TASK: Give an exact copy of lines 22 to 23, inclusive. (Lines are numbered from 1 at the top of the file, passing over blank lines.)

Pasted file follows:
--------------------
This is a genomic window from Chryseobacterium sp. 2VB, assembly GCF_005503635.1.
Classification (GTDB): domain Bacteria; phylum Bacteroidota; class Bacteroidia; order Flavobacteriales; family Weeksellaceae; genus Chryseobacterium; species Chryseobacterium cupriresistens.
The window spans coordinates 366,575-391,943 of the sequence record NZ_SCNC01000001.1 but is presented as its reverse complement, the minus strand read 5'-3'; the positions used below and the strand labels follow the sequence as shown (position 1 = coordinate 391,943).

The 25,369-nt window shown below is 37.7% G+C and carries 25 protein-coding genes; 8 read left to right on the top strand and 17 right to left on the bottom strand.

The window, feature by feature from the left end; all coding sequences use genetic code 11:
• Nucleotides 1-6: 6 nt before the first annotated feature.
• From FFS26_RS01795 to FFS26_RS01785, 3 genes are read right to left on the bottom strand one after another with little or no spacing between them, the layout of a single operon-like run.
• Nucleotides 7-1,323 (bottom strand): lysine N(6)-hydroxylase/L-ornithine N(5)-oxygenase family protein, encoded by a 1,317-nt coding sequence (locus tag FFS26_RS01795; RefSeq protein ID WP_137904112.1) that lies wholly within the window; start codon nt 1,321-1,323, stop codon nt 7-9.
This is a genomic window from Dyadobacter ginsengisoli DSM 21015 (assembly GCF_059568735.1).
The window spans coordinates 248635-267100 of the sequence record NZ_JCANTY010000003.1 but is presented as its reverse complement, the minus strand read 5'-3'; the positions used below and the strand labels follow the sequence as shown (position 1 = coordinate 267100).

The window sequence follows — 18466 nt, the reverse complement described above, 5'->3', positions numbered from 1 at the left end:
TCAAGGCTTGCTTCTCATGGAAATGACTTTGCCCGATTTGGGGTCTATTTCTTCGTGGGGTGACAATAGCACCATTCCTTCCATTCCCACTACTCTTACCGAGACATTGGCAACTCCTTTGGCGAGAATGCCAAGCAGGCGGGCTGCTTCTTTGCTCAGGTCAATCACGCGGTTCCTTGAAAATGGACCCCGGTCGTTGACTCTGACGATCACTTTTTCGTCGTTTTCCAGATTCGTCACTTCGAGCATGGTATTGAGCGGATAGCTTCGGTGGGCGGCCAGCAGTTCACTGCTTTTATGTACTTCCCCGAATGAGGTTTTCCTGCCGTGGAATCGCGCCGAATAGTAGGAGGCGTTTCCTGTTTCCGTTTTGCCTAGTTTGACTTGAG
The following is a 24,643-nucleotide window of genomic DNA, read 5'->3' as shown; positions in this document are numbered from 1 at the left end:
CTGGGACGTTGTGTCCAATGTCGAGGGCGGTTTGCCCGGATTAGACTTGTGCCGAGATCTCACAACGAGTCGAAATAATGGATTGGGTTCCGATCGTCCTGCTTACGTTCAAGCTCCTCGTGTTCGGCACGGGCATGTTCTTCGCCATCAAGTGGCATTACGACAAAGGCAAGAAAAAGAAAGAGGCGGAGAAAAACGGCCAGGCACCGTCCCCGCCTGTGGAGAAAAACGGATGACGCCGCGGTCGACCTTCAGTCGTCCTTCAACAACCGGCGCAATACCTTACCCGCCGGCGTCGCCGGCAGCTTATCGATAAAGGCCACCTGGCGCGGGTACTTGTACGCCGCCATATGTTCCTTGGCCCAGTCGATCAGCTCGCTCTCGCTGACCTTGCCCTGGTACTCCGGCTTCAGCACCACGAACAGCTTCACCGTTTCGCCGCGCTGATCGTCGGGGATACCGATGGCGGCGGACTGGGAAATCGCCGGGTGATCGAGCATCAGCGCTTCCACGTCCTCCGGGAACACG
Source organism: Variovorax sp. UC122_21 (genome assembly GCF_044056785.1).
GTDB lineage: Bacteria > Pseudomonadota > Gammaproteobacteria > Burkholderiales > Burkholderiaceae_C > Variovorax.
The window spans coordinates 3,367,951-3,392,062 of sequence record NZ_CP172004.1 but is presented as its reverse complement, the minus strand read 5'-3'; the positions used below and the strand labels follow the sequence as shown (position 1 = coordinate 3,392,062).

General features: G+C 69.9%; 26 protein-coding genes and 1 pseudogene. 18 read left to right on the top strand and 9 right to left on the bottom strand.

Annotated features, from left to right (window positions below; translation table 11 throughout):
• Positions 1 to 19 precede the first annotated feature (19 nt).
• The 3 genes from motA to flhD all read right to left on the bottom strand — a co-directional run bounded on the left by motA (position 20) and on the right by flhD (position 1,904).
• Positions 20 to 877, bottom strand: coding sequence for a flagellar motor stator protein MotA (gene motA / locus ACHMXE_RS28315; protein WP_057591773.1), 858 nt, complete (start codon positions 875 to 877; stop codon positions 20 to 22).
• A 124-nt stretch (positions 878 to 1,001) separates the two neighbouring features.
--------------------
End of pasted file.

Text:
• Positions 20 to 877, bottom strand: coding sequence for a flagellar motor stator protein MotA (gene motA / locus ACHMXE_RS28315; protein WP_057591773.1), 858 nt, complete (start codon positions 875 to 877; stop codon positions 20 to 22).
• A 124-nt stretch (positions 878 to 1,001) separates the two neighbouring features.